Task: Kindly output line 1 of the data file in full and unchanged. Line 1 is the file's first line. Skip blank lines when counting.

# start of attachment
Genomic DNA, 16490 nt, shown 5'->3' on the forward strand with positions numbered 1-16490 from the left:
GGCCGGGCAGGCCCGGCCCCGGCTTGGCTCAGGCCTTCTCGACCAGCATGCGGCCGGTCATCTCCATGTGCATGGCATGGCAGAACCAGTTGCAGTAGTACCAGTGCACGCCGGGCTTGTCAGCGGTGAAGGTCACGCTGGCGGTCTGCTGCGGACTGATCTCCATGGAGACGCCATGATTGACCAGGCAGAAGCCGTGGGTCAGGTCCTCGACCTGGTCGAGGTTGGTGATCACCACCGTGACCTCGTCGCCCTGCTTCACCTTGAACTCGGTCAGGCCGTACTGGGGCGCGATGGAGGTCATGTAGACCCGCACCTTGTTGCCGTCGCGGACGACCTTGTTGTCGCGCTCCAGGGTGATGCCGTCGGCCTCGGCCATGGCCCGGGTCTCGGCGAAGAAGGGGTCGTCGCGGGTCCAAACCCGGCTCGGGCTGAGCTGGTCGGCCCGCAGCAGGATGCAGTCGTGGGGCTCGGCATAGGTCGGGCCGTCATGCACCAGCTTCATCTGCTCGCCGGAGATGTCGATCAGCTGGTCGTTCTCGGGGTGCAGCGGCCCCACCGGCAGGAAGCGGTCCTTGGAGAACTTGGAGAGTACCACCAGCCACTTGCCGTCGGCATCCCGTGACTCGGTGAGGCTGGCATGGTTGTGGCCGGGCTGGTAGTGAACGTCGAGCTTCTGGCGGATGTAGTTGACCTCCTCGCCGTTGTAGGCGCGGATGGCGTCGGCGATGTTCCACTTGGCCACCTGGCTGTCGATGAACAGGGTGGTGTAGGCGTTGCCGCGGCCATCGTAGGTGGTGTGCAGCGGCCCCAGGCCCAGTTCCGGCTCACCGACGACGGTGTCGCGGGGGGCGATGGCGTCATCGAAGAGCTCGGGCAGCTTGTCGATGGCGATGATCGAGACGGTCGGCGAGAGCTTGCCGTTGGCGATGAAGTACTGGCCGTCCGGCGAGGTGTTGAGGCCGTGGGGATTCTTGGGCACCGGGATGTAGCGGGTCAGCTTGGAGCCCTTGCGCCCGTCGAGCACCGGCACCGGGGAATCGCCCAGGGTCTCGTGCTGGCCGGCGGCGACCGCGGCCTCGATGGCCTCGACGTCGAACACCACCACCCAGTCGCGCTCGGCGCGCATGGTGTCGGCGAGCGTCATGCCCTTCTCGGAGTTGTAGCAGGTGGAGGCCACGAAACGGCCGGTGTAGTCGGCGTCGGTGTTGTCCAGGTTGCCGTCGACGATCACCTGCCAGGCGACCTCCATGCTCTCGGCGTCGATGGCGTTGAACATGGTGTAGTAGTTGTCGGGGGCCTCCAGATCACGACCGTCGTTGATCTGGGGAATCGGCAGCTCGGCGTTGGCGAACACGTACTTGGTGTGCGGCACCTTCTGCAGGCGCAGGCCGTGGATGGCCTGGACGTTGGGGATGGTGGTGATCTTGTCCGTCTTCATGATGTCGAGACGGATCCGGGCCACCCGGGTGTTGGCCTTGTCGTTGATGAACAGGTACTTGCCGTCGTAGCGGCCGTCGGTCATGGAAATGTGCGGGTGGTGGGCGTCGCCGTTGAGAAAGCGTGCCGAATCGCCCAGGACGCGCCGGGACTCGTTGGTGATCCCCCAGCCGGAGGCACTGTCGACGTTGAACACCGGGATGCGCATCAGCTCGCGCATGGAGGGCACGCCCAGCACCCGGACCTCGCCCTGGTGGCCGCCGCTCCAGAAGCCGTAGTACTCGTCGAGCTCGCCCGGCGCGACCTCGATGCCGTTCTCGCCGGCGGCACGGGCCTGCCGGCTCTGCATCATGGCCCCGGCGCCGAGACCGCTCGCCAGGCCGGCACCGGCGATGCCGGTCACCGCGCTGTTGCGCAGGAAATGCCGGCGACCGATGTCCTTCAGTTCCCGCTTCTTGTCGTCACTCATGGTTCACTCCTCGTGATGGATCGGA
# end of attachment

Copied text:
Genomic DNA, 16490 nt, shown 5'->3' on the forward strand with positions numbered 1-16490 from the left: